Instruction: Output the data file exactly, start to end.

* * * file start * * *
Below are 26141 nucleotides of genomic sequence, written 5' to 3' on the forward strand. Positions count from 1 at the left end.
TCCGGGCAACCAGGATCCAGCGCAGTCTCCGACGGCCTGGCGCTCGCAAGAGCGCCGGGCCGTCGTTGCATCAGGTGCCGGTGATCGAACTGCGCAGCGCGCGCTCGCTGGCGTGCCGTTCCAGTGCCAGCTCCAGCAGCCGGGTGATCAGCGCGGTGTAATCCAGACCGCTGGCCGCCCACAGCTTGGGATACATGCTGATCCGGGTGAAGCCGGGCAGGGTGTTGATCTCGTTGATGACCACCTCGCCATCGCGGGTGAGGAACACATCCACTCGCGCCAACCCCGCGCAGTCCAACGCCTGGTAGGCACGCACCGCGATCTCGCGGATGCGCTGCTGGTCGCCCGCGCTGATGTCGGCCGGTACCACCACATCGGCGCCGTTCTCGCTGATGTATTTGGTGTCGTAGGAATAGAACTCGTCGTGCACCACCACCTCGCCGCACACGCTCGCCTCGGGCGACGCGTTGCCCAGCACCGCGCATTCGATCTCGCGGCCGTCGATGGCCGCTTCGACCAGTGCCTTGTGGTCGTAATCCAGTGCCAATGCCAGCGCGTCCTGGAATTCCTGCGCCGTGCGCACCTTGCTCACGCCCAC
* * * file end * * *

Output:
Below are 26141 nucleotides of genomic sequence, written 5' to 3' on the forward strand. Positions count from 1 at the left end.
TCCGGGCAACCAGGATCCAGCGCAGTCTCCGACGGCCTGGCGCTCGCAAGAGCGCCGGGCCGTCGTTGCATCAGGTGCCGGTGATCGAACTGCGCAGCGCGCGCTCGCTGGCGTGCCGTTCCAGTGCCAGCTCCAGCAGCCGGGTGATCAGCGCGGTGTAATCCAGACCGCTGGCCGCCCACAGCTTGGGATACATGCTGATCCGGGTGAAGCCGGGCAGGGTGTTGATCTCGTTGATGACCACCTCGCCATCGCGGGTGAGGAACACATCCACTCGCGCCAACCCCGCGCAGTCCAACGCCTGGTAGGCACGCACCGCGATCTCGCGGATGCGCTGCTGGTCGCCCGCGCTGATGTCGGCCGGTACCACCACATCGGCGCCGTTCTCGCTGATGTATTTGGTGTCGTAGGAATAGAACTCGTCGTGCACCACCACCTCGCCGCACACGCTCGCCTCGGGCGACGCGTTGCCCAGCACCGCGCATTCGATCTCGCGGCCGTCGATGGCCGCTTCGACCAGTGCCTTGTGGTCGTAATCCAGTGCCAATGCCAGCGCGTCCTGGAATTCCTGCGCCGTGCGCACCTTGCTCACGCCCAC